Leibniz attempted no such thing. He stated that the second fundamental principle of reasoning is “that of sufficient reason, in virtue of which we hold that there can be no fact real or existing, no statement true, unless there be a sufficient reason, why it should be so and not otherwise, although these reasons usually cannot be known by us” (“Monadology,” §32). This principle applies to “truths of fact.” Unlike the truths of reason governed by the principle of contradiction, truths of fact are contingent, their negations being possibly true (§33).
The principle of sufficient reason can be used to prove that God exists, according to Leibniz. For if the existence of all beings were contingent, i.e., if each one depended on another as the reason for its existence, an unacceptable infinite regress would be generated (§§36-39). Kant recounted this argument in the Critique (A605/B633, footnote 195) and rejected it outright (A610/B638).
Comparison of Concepts
The fundamental error in the dogmatic method, according to Kant, is that it fails to distinguish between the kinds of objects to which its definitions and principles are supposed to apply. Wolff and Leibniz thought that these principles apply in the same way to all objects, to things in general. They do not take into account the way in which objects are presented to the mind. Specifically, Wolff and Leibniz held that their principles apply to objects as they are presented to the pure understanding. That is to say, things are presented through the use of pure concepts—concepts not abstracted from sensuous presentations.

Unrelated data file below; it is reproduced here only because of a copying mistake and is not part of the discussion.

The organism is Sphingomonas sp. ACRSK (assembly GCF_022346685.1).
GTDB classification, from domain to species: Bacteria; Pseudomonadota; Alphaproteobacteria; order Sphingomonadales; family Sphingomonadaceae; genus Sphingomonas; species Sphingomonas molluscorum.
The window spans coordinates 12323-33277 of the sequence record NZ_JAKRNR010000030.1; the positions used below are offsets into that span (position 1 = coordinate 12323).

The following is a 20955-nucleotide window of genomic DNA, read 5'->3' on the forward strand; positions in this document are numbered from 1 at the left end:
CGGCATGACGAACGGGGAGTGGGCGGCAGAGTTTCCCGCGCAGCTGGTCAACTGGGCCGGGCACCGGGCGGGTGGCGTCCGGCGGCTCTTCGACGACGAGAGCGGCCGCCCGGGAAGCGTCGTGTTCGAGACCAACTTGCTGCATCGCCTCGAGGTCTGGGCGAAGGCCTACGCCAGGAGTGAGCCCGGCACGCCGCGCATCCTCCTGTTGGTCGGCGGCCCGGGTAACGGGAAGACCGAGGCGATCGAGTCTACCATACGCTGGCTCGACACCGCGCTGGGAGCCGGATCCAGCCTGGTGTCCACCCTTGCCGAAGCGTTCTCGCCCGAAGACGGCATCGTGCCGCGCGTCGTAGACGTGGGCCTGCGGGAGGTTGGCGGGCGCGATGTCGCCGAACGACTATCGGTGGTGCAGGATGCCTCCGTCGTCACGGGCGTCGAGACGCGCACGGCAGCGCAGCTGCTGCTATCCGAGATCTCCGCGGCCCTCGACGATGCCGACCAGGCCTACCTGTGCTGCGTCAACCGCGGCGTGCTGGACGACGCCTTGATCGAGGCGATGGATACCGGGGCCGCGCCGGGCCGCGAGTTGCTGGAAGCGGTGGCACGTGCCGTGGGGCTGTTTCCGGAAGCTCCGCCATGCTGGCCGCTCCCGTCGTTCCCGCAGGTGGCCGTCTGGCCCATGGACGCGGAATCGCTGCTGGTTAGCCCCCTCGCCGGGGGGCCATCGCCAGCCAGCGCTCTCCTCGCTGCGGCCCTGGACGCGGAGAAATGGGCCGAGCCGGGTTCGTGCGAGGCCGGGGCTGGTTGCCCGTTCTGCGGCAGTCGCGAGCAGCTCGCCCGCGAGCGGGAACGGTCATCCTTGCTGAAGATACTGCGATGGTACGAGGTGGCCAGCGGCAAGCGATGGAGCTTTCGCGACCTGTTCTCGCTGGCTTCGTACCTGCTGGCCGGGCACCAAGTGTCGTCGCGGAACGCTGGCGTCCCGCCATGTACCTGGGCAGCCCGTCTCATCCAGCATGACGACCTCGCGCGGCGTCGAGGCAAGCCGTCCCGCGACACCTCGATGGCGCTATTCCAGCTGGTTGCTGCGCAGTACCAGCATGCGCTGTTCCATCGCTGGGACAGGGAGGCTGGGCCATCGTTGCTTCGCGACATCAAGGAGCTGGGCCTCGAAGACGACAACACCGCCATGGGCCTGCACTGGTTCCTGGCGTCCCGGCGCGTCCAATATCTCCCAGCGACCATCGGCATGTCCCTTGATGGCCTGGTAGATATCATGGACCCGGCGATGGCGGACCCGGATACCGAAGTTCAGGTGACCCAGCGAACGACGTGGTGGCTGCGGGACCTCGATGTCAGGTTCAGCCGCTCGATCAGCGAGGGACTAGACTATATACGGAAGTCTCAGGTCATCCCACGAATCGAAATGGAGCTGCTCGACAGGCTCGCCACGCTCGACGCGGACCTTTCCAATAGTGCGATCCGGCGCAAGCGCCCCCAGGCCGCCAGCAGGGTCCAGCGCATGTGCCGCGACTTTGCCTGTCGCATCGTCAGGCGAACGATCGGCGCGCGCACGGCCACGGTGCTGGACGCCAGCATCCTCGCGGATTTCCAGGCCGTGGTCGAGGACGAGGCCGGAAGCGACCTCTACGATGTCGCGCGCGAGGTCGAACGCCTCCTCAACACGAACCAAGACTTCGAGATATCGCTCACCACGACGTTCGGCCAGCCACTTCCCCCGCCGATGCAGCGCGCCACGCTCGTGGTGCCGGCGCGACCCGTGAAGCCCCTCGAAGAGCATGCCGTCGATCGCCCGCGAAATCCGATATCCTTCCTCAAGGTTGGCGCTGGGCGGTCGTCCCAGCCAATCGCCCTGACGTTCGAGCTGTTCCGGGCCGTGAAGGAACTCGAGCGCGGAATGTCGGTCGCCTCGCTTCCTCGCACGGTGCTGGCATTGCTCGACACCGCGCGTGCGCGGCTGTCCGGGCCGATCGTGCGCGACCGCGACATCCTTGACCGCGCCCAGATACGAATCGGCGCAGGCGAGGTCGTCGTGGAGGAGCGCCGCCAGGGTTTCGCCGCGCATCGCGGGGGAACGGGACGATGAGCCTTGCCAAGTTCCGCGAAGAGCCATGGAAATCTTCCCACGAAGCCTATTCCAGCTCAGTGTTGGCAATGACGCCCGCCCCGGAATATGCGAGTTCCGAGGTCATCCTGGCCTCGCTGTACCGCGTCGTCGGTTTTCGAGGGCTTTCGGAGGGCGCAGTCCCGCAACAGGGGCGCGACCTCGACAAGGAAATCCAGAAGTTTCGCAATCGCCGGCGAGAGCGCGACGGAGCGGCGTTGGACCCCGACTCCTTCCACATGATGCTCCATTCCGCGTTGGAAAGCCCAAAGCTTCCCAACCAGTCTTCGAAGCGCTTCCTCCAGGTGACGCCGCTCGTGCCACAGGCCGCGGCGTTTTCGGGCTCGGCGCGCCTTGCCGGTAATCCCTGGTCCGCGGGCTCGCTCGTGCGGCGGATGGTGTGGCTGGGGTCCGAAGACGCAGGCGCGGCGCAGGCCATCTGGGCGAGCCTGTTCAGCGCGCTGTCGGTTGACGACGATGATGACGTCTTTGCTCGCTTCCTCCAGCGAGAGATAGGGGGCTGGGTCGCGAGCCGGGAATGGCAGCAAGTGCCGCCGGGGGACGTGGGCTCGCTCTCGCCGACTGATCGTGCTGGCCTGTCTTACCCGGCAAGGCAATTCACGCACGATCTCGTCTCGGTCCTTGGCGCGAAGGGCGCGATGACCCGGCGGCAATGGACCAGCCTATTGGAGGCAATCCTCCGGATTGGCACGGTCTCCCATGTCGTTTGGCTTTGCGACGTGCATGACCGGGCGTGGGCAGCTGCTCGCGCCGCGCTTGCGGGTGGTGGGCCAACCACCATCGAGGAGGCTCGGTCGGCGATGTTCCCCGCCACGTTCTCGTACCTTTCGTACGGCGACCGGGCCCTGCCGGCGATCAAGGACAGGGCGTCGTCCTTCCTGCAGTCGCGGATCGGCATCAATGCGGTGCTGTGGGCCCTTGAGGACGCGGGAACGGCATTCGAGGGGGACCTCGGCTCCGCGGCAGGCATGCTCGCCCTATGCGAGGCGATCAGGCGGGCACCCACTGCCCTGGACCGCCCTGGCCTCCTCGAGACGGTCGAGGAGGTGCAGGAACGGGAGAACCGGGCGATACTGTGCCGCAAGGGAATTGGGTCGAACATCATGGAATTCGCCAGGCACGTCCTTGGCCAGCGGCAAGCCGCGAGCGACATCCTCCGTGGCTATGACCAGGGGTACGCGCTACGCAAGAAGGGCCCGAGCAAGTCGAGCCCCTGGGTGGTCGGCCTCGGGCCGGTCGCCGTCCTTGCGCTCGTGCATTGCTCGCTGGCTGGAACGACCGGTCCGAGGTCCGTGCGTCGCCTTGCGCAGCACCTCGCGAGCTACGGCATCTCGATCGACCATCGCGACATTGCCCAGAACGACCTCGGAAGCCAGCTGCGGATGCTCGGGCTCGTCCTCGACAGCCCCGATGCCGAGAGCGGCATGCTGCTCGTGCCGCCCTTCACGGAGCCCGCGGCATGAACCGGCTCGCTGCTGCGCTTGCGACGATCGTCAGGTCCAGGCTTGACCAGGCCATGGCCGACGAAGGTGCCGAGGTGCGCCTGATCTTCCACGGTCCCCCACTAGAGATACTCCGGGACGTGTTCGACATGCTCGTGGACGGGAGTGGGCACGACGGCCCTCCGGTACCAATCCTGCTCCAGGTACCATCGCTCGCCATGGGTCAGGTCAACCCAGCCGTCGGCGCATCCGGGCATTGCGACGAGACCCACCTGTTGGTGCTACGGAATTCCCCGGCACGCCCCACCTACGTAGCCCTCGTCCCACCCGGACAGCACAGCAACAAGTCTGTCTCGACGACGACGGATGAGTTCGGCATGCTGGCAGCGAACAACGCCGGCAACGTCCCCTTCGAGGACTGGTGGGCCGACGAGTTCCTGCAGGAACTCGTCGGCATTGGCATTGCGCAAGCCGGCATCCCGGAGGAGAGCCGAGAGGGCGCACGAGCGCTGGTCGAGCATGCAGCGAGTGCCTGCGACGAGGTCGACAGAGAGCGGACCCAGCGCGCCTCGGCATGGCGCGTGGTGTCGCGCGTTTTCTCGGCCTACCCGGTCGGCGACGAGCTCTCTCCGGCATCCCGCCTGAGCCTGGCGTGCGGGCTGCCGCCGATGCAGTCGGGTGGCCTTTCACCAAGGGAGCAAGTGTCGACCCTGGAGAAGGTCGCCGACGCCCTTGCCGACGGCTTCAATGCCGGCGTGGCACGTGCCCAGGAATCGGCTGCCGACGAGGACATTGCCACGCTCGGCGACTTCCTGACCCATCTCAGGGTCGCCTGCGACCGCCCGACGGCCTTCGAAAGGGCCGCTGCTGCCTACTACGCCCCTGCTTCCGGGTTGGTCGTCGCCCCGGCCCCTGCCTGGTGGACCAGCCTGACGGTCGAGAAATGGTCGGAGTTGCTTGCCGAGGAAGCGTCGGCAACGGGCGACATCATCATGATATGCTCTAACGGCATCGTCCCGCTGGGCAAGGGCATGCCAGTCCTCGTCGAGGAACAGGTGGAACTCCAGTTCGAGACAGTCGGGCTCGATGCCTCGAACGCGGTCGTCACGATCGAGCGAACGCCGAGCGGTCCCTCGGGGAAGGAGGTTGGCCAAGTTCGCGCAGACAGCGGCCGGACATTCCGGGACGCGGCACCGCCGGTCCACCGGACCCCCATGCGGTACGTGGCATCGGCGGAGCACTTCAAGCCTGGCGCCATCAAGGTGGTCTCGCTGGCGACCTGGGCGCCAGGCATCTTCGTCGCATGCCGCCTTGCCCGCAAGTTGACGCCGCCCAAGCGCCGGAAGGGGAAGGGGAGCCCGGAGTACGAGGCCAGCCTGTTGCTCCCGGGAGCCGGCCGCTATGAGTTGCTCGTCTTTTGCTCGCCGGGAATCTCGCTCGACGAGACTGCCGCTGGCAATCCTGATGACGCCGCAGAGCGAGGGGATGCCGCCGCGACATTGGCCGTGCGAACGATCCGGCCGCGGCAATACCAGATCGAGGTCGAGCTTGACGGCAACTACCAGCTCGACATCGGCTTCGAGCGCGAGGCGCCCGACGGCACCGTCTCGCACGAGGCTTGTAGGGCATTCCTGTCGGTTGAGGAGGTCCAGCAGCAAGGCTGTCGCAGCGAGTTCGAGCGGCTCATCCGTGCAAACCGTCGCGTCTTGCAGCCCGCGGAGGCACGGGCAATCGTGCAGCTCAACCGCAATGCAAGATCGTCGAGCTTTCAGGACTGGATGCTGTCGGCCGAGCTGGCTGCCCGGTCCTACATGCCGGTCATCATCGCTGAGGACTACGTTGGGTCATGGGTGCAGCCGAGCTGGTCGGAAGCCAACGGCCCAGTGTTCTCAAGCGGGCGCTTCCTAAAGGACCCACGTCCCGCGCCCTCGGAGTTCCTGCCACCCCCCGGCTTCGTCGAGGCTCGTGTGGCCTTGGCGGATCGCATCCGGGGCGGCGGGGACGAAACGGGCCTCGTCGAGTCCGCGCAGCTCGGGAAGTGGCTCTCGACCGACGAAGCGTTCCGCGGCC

As stated in the last lecture, Leibniz held that the same objects are presented both to the pure understanding and to sensibility. The purely conceptual presentations to the understanding are clear, while the concrete presentations to the senses are obscure. In fact, Baumgarten simply defined sensibility as the faculty of obscure presentations (§§520-1). On Kant’s view, the distinction between clear and obscure presentations belongs to logic, not to psychology.
In the “Amphiboly of the Concepts of Reflection,” Kant allowed that given Leibniz’s assumption that metaphysics treats of the objects of the pure understanding, some of its principles would necessarily apply to these objects. These principles involve the most general relation of concepts to one another. Kant held that there are exactly four ways in which any concepts A and B can be compared, with respect to: